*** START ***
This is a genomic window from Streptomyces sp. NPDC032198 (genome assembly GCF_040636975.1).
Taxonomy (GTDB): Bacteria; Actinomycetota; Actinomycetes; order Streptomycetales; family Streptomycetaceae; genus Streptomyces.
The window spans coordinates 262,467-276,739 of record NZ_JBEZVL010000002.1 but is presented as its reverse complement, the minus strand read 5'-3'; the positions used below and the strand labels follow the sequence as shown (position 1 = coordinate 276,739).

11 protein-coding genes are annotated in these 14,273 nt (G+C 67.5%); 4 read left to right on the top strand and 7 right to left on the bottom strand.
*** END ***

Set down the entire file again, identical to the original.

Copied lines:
This is a genomic window from Streptomyces sp. NPDC032198 (genome assembly GCF_040636975.1).
Taxonomy (GTDB): Bacteria; Actinomycetota; Actinomycetes; order Streptomycetales; family Streptomycetaceae; genus Streptomyces.
The window spans coordinates 262,467-276,739 of record NZ_JBEZVL010000002.1 but is presented as its reverse complement, the minus strand read 5'-3'; the positions used below and the strand labels follow the sequence as shown (position 1 = coordinate 276,739).

11 protein-coding genes are annotated in these 14,273 nt (G+C 67.5%); 4 read left to right on the top strand and 7 right to left on the bottom strand.